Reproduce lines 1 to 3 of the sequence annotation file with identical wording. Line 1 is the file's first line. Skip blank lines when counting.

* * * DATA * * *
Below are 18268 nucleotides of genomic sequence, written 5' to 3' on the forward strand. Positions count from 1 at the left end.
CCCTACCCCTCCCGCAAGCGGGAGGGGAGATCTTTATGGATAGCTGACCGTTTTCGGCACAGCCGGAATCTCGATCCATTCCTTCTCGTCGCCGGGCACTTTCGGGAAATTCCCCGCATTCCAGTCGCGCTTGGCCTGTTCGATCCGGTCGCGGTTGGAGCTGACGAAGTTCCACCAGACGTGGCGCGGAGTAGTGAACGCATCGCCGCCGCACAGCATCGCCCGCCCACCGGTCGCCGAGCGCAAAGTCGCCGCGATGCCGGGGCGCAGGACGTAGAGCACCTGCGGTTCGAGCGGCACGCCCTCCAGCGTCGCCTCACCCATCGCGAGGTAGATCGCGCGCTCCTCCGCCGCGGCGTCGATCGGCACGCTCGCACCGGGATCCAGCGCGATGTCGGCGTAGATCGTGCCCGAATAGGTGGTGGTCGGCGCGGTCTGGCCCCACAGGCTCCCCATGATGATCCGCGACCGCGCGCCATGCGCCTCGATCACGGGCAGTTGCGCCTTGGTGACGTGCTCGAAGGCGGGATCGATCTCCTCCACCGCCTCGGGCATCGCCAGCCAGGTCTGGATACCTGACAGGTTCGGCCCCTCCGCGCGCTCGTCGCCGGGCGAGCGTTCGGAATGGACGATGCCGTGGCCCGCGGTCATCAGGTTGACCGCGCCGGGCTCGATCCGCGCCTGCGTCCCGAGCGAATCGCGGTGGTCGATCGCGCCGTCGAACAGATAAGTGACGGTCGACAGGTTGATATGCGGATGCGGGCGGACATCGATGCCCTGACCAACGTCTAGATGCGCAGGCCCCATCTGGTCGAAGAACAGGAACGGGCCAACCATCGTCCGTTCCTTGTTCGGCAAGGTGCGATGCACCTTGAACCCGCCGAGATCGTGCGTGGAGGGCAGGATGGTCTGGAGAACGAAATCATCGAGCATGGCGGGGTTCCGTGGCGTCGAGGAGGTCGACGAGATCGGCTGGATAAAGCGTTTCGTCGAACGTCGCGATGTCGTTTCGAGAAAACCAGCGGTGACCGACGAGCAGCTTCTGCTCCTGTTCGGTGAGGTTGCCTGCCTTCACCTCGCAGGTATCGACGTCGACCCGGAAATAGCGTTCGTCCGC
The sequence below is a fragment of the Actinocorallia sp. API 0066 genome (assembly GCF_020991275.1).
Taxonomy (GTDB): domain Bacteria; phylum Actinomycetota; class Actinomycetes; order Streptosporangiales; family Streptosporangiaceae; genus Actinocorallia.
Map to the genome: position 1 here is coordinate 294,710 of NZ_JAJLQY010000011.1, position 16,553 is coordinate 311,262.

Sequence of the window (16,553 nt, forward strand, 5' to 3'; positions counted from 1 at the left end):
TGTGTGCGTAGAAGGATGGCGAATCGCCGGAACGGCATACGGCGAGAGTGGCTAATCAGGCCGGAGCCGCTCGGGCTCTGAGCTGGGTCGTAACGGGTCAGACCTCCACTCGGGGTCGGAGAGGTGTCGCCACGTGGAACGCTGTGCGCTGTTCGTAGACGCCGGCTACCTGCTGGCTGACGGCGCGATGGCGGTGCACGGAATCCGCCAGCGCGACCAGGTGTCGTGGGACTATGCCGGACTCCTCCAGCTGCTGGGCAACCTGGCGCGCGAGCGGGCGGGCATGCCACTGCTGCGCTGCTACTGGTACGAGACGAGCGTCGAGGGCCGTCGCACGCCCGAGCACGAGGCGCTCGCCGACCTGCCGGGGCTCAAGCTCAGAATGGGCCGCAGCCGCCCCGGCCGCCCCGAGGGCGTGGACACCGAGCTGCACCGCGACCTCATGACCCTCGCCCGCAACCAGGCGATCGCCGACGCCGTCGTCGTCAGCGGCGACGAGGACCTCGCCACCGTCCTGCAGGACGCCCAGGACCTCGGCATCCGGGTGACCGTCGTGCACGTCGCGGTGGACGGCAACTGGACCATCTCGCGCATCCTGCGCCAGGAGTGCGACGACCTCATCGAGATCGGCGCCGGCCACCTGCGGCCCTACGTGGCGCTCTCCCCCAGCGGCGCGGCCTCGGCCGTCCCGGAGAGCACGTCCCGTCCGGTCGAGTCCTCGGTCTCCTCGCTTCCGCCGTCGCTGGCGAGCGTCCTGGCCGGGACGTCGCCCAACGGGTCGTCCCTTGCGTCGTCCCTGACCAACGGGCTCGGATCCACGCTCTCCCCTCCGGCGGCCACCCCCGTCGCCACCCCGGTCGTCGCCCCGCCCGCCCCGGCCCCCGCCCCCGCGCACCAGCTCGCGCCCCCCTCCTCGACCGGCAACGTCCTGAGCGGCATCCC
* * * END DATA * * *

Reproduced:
Below are 18268 nucleotides of genomic sequence, written 5' to 3' on the forward strand. Positions count from 1 at the left end.
CCCTACCCCTCCCGCAAGCGGGAGGGGAGATCTTTATGGATAGCTGACCGTTTTCGGCACAGCCGGAATCTCGATCCATTCCTTCTCGTCGCCGGGCACTTTCGGGAAATTCCCCGCATTCCAGTCGCGCTTGGCCTGTTCGATCCGGTCGCGGTTGGAGCTGACGAAGTTCCACCAGACGTGGCGCGGAGTAGTGAACGCATCGCCGCCGCACAGCATCGCCCGCCCACCGGTCGCCGAGCGCAAAGTCGCCGCGATGCCGGGGCGCAGGACGTAGAGCACCTGCGGTTCGAGCGGCACGCCCTCCAGCGTCGCCTCACCCATCGCGAGGTAGATCGCGCGCTCCTCCGCCGCGGCGTCGATCGGCACGCTCGCACCGGGATCCAGCGCGATGTCGGCGTAGATCGTGCCCGAATAGGTGGTGGTCGGCGCGGTCTGGCCCCACAGGCTCCCCATGATGATCCGCGACCGCGCGCCATGCGCCTCGATCACGGGCAGTTGCGCCTTGGTGACGTGCTCGAAGGCGGGATCGATCTCCTCCACCGCCTCGGGCATCGCCAGCCAGGTCTGGATACCTGACAGGTTCGGCCCCTCCGCGCGCTCGTCGCCGGGCGAGCGTTCGGAATGGACGATGCCGTGGCCCGCGGTCATCAGGTTGACCGCGCCGGGCTCGATCCGCGCCTGCGTCCCGAGCGAATCGCGGTGGTCGATCGCGCCGTCGAACAGATAAGTGACGGTCGACAGGTTGATATGCGGATGCGGGCGGACATCGATGCCCTGACCAACGTCTAGATGCGCAGGCCCCATCTGGTCGAAGAACAGGAACGGGCCAACCATCGTCCGTTCCTTGTTCGGCAAGGTGCGATGCACCTTGAACCCGCCGAGATCGTGCGTGGAGGGCAGGATGGTCTGGAGAACGAAATCATCGAGCATGGCGGGGTTCCGTGGCGTCGAGGAGGTCGACGAGATCGGCTGGATAAAGCGTTTCGTCGAACGTCGCGATGTCGTTTCGAGAAAACCAGCGGTGACCGACGAGCAGCTTCTGCTCCTGTTCGGTGAGGTTGCCTGCCTTCACCTCGCAGGTATCGACGTCGACCCGGAAATAGCGTTCGTCCGC
The sequence below is a fragment of the Actinocorallia sp. API 0066 genome (assembly GCF_020991275.1).